Seltún geothermal area
In my photo above you will see a footstep inside the closed-off geothermal area! Somebody actually stepped inside the boundaries and stepped through the thin crust of earth! And into the boiling mud beneath!
Exactly what I am always warning people against.
I saw footsteps all over the closed-off area... why do people do this?
At Seltún geothermal area
My mother told me that when she was young, she saw a man accidentally stepping into a hot spring. She said that she would never forget how the skin on his foot immediately peeled off due to the immense heat of the water. So there are some real dangers here and a reason why some areas are fenced off.
We, locals, know about these dangers as we are warned about them from an early age, so respecting these areas comes as second nature to us.
But when we travel abroad, we might sometimes behave silly as we don't know the dangers in other countries. So please, follow my local advice and never step inside fenced off areas.
Colourful Seltún geothermal area
In Mt. Hverafjall above Seltún geothermal area, you will find the hot spring with the strange name Pínir. My husband hiked up the mountain and checked it out.
Little did we know that a big earthquake was on the way in this area! We spent the whole day on the Reykjanesskagi peninsula and the following day, the 20th of October 2020, an earthquake of 5.6 on the Richter scale shook this area with big boulders tumbling down onto the road by Vigdísarvellir where we had driven just a few hours before the earthquake!
Thousands of earthquakes later, which were driving those of us, who live on the SW-corner of Iceland, crazy, the Volcanic Eruption in Fagradalsfjall and Geldingadalir started.
The hot spring Pínir in Mt. Hverafjall
Seltún-Krýsuvík geothermal area is only some 40 km away from the capital city. You can rent a car in Reykjavík and reach Seltún geothermal area in 35 minutes.
Fúlipollur - Foul smelling puddle
On the east side of the road by Seltún, you will find two big mud pools. They are called Fúlipollur or "Foul smelling puddle" as they stink of sulphur. Fúlipollur looks like a bottomless pool filled with boiling brimstone.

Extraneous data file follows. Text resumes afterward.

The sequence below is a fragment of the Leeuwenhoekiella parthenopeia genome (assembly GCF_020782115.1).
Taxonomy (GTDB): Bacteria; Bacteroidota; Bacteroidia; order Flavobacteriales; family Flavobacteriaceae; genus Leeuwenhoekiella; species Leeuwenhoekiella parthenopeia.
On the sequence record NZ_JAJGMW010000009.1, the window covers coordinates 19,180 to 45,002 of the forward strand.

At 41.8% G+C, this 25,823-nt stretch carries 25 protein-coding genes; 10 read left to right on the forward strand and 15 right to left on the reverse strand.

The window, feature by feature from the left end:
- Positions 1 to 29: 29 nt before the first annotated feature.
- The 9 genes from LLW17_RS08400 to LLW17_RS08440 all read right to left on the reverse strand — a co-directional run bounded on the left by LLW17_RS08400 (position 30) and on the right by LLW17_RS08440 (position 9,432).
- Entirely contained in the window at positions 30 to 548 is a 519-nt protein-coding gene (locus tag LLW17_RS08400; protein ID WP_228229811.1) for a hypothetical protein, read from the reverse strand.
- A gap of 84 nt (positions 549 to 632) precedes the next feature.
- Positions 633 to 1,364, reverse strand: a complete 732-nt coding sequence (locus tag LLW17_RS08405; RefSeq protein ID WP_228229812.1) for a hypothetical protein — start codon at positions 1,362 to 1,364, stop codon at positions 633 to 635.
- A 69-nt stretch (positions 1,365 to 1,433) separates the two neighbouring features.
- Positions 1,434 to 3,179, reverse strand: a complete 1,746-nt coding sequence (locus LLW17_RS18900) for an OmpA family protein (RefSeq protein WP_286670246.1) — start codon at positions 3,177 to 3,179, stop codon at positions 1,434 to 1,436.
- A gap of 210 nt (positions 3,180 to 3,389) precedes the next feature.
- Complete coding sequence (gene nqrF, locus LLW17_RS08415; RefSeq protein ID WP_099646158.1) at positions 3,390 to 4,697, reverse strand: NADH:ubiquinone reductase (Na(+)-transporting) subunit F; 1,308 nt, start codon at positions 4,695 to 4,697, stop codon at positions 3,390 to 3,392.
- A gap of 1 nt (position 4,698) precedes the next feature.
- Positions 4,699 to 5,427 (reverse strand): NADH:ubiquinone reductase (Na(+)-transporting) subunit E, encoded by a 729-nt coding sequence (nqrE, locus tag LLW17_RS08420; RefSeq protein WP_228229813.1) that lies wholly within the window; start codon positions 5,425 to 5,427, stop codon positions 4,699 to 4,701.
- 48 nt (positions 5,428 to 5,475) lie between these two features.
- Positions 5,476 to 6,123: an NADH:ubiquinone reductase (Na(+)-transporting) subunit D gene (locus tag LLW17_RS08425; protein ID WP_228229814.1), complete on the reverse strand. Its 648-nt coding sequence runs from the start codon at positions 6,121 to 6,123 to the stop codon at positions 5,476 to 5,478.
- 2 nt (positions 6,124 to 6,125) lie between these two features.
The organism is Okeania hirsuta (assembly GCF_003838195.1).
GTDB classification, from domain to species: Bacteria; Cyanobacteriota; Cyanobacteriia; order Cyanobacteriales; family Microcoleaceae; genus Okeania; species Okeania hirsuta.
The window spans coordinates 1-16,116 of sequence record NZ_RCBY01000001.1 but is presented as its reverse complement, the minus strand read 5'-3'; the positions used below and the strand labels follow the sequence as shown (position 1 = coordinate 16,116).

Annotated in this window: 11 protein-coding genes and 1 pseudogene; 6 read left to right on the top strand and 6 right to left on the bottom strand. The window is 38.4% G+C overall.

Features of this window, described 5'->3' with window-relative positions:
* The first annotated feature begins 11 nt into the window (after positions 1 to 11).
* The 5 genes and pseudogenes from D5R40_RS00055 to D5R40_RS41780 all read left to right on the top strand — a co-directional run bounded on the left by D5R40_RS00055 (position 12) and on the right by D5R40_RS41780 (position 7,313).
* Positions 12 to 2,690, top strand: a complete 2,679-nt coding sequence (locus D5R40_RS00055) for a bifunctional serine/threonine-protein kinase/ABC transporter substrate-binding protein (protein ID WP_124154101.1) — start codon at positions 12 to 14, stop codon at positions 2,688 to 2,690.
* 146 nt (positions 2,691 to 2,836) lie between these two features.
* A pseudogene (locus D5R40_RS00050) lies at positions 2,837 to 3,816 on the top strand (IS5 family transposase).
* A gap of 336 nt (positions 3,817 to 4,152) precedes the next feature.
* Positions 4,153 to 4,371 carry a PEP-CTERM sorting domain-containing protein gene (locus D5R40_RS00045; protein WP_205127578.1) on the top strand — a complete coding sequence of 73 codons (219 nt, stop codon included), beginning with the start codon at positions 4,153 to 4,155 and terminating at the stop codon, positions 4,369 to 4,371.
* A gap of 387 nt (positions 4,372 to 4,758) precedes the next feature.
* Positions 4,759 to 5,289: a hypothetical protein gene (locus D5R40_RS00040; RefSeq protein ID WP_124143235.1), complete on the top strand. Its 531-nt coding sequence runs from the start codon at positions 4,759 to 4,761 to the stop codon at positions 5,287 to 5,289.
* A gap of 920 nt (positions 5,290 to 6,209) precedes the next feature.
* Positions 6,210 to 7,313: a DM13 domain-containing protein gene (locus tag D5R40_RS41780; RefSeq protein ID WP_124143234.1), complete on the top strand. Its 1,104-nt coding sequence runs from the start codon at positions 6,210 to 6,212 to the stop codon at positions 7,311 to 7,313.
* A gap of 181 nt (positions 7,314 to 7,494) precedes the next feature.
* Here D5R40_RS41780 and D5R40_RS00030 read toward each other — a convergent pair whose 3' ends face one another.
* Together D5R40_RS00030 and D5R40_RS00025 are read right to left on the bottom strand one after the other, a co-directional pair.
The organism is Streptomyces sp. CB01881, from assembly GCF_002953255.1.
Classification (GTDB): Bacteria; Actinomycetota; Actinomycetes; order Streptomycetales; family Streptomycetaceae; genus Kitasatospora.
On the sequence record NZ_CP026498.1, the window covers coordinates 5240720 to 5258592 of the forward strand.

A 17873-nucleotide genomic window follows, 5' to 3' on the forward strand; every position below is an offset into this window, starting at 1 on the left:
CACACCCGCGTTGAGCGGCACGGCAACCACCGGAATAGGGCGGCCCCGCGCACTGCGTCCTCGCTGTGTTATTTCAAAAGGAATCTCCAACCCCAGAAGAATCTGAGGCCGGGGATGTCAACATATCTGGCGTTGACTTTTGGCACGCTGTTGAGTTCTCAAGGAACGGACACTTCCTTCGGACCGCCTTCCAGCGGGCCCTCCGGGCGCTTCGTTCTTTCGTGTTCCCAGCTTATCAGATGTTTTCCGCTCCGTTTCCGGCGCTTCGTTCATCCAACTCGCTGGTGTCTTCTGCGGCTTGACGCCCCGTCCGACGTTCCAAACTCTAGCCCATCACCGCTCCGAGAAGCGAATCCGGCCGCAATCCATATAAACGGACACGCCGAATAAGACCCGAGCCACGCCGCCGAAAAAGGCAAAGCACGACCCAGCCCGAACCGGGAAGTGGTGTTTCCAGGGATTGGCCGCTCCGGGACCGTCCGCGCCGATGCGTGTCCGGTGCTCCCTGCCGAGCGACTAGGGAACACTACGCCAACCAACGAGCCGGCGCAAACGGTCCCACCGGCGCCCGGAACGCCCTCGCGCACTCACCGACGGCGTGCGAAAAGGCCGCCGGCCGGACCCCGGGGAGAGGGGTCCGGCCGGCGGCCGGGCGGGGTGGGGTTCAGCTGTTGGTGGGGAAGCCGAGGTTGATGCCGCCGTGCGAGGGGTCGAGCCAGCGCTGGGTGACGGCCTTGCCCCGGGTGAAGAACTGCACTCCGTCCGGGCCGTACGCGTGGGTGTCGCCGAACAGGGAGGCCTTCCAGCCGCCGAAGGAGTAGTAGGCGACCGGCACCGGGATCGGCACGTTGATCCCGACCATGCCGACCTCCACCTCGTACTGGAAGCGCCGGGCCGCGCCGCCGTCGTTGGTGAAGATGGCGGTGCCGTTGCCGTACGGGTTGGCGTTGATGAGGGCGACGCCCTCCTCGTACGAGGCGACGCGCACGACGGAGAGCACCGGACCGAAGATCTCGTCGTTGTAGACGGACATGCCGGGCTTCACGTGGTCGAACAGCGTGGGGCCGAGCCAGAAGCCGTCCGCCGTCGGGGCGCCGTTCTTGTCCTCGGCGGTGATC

The level of mud in the pool varies and I have photos from my visit back in 2013, where there is very little mud in the pool.
I find it amazing how the grassy landscape can all of a sudden turn into a geothermal mud pool area, with two big boiling holes in the ground.
The explosion crater Grænavatn
Grænavatn explosion crater
A short distance from Seltún geothermal area you will find the explosion crater Grænavatn - "Green Lake".
The lake, which is 46 metres deep, gets this beautiful green colour from the crystals and hot spring algae in the lake.
I always stop by the lake just to see what it looks like; sometimes it is green and sometimes it is blue as the colour varies from day to day.
The two silos for hay
Close to Grænavatn, you will notice two silos for hay (silage). There were plans for opening a dairy farm at Krýsuvíkurbú farm back in the 1950s, but it never opened due to various reasons.
Very close to Grænavatn lake you will find the new Krýsuvíkurkirkja church, which was erected In 2020, i.e. it was moved on a truck to the old church site
The old church, which was built in 1857 and belonged to the National Museum of Iceland, burnt to the ground in January 2010. I am so glad that it was remade and is now in its old place.
It was sad visiting the old church site and only seeing the foundation of the church.
You can now drive further on and visit all the interesting sights on the Reykjanesskagi Peninsula.
One of them is Brimketill. There is no bathing in the cold Brimketill for obvious reasons
I have added my video of Brimketill just to give you a preview of what the Reykjanesskagi peninsula has to offer.
You can visit this area on a guided tour or on your own. You can rent a car in Reykjavík or Keflavík, and go on a lovely day trip with a rewarding dip in the Blue Lagoon at the end of the day.
I will soon write a travel-blog on my favourite sights on the Reykjanes peninsula, as there is so much to see in this area.
The circle around the peninsula is called the Blue Diamond Circle, with the Blue lagoon giving a name to that circle.
My next travel-blog is on the haunted Gunnuhver geothermal area on the Reykjanes peninsula, where you will find Iceland's biggest geothermal mud pool.
I have also written a travel-blog about a Beautiful sunset at Eldvörp Row of Craters on the Reykjanes Peninsula in SW Iceland.
Have a lovely time visiting the Reykjanes peninsula :)